There are roughly 30 states that have pro-renewable energy policies. However, within those states there are still heavy barriers that solar manufacturers and solar installers face when seeking markets of new prospects or when being sought out by customers. Additionally, this has nothing to with government rebates, incentives or subsidy. These barriers are purely local or state policies that contradict a pro-growth renewable energy policy.
Within states such as Texas (David Tharakan’s Story), Colorado, New Jersey and Pennsylvania (Robert Caffro’s Story) where the solar markets are growing because of policy, pro growth strategy and even incentives, installers are still running into issues with zoning restrictions or property owners associations that don’t allow solar panels. There is a clear demand for the product, the financing or investment exist, but yet local governments or community groups stand in the way of growth and consumer demand. Fortunately Florida, Abundant Energy’s home state, has a law on the books that prohibit this type of discrimination. However Florida has it’s own set of problems.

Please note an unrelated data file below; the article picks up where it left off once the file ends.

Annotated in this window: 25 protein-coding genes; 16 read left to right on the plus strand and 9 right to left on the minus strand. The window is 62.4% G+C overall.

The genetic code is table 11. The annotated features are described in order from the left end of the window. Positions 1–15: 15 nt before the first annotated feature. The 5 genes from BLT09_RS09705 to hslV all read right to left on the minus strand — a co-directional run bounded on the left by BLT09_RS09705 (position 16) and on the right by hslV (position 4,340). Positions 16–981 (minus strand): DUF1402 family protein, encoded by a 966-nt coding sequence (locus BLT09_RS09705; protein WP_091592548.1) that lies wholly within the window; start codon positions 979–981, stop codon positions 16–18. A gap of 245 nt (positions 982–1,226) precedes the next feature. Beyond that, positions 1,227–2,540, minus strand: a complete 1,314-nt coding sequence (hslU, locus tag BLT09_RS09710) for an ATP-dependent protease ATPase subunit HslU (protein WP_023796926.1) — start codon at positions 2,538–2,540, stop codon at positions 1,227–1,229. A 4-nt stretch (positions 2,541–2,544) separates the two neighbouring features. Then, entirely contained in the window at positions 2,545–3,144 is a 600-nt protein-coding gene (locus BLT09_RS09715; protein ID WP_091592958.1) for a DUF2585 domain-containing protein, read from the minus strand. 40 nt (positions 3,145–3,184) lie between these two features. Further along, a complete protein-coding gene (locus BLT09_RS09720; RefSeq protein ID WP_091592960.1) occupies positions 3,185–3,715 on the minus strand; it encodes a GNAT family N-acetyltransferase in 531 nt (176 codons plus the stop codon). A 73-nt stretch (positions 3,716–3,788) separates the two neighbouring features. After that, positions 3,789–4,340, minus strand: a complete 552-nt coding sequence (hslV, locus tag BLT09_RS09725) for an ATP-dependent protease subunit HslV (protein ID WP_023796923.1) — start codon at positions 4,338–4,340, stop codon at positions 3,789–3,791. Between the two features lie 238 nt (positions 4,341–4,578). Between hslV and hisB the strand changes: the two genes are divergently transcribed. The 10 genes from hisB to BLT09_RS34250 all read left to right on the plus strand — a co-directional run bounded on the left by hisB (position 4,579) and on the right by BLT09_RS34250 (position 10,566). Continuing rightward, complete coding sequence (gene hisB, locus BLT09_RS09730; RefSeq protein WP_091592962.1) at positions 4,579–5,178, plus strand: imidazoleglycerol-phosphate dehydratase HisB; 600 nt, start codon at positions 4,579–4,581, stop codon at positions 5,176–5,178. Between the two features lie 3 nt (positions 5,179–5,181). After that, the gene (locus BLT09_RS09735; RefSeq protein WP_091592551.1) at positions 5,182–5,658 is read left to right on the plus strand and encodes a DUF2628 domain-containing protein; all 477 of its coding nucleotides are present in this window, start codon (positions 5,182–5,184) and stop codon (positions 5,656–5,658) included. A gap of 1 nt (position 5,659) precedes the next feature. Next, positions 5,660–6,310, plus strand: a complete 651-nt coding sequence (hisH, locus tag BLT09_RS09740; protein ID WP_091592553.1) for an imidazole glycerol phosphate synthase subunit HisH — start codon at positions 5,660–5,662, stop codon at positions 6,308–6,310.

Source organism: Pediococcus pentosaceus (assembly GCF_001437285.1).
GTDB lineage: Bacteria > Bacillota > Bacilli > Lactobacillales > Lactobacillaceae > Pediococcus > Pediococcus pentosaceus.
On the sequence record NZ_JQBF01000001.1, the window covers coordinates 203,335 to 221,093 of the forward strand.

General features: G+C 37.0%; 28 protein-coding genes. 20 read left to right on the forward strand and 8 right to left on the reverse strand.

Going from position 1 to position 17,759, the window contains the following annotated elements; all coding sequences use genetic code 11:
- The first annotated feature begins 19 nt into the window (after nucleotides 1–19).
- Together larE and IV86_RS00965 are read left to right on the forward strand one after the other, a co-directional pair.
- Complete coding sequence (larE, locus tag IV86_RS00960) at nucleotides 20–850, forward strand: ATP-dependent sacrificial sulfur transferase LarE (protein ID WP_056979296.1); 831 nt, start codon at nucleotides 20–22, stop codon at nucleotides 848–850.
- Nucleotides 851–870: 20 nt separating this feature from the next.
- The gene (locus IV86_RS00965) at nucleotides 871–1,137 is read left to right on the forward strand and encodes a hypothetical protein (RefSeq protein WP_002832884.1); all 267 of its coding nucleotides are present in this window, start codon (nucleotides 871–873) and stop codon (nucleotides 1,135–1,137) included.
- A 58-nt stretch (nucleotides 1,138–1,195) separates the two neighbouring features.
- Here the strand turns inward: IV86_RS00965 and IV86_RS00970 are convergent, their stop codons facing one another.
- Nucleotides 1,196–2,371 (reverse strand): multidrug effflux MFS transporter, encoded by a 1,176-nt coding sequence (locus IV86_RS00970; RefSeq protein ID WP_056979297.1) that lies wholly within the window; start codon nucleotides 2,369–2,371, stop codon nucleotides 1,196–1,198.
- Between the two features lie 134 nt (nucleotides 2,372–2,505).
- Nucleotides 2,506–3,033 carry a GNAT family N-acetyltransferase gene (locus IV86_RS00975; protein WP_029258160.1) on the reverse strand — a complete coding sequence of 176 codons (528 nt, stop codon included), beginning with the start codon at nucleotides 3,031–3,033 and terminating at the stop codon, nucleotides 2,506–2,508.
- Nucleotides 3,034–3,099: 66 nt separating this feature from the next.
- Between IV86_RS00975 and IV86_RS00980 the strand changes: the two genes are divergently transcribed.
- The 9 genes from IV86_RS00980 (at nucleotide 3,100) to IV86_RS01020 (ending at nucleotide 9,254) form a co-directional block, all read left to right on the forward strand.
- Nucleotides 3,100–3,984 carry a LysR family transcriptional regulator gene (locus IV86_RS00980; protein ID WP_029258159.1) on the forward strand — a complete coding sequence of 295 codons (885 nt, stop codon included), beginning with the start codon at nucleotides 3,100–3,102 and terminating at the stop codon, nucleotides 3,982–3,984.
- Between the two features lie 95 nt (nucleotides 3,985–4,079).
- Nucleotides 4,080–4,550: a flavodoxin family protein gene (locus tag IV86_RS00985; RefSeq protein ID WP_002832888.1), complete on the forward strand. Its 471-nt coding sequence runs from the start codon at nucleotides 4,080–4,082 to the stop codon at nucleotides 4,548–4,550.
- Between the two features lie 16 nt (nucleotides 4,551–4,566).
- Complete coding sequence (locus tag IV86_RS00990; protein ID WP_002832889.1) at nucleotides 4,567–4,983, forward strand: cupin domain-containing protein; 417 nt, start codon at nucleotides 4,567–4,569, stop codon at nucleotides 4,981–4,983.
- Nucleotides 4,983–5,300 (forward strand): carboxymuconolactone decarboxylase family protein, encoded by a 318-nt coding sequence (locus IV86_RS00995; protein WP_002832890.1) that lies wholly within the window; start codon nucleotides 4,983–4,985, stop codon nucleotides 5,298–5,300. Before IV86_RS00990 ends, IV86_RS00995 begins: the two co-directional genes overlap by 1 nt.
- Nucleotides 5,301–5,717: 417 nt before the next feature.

Florida, and some other states like it, where the sun shines bright but large utilities are granted a monopoly by the government and are limited to energy competition through third party renewable energy contracts. This means that innovative programs like Solar Power As a Service or the PPA are not allowed and those who dare to compete could face legitimate legal battles from well funded utilities if implemented by solar installers. This type of limitation on the so called “Free Market” place additional stress on US based manufacturers. It is a signal from the Government that says “we don’t REALLY want you here”. The President of Florida’s largest Utility says he welcomes competition, but openly admits the legislation is not there to support it.